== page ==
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Import Python Modules for use in an Azure Function

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Azure Functions is a “serverless” compute service that supports multiple programming languages. Some languages are officially supported, while others are in preview. Azure FunctionsI have numerous python scripts that I could push into the cloud to help me learn how to use Azure Functions. Unfortunately, the previewed languages do not have very much documentation out there.  The biggest hurdle was importing python modules for use in an Azure Function.

Azure Functions uses the App Service on the back-end which allows you to customize your application environment with the help of Kudu. I found some documentation across multiple sites that had aged a bit. Not a single how-to post or guide had all of the answers. The inaccuracy of the guides I found may be from the preview nature of the language support. This is not surprising as Python is in preview. After lots of trial and error, I found a method that worked for me.

Create a Function App

First, create a new Function App. 

Create a New Function App

Confirm the function app is up and running.  Then click the + sign next to functions to add a function to the app.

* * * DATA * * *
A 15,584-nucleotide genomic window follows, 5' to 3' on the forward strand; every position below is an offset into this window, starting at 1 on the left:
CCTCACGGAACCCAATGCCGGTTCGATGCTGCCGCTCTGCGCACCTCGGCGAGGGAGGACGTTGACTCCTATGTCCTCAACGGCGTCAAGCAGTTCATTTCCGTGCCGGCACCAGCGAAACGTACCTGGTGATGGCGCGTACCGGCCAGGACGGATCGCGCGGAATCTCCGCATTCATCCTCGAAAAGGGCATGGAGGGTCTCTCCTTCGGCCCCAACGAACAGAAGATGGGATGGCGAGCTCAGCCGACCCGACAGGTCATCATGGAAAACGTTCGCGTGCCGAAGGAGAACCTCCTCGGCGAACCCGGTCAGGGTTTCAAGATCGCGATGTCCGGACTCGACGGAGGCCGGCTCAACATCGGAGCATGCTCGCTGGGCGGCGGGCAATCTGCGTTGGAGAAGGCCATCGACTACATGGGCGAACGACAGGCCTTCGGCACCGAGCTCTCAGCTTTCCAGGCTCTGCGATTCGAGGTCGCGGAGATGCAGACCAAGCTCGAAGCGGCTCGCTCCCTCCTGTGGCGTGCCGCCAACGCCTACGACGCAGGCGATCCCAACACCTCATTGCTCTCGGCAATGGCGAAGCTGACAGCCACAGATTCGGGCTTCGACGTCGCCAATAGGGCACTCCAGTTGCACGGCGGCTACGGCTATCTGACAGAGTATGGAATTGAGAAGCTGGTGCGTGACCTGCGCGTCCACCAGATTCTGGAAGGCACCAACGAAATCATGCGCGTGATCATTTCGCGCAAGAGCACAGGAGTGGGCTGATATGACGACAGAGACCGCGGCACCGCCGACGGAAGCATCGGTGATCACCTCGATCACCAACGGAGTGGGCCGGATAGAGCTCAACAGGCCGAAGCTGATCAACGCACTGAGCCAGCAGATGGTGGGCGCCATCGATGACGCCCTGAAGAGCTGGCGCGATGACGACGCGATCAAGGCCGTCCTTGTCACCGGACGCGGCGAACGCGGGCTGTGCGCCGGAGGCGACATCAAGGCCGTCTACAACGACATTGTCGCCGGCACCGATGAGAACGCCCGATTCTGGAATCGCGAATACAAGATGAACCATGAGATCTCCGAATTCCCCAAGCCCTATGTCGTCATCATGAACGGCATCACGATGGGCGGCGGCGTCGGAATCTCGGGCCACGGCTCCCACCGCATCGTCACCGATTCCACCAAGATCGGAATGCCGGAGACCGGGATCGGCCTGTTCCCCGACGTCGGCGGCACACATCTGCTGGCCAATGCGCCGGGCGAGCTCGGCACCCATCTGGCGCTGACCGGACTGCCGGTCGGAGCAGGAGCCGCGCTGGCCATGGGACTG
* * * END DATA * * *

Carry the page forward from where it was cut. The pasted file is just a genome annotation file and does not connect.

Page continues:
Create a New Function

The center pane will ask for a scenario and language to assist with a premade function. Since we are using python for our language, a custom function must be selected to proceed.

Create Custom Function

The next screen provides templates to use to get started. However, to use python, the “Experimental Language Support” switch needs to be enabled.

Enable Experimental Languages

After selecting Python, only two options (HTTP trigger and Queue trigger) can be selected. For this demo, I will select HTTP trigger. I left the defaults for this example. 

HTTP Trigger

Update Python Version

Now that we have a function in the app, the python version needs to be updated. The python version that is installed is old and conflicted with my scripts. This may not be the case for your scripts but if you need to update to a specific version of python, this will assist in that process. My scripts were written for Python 2.7. I need to fix my scripts to support Python 3.6 but that will come at a later time. To get started, We need to access the Kudu tool. Click the Function App name on the left, then Platform features at the top, and then “Advanced tools (Kudu)” near the bottom of the center pane.

Azure App's Kudu

To update the Python version, click the Site extensions at the top.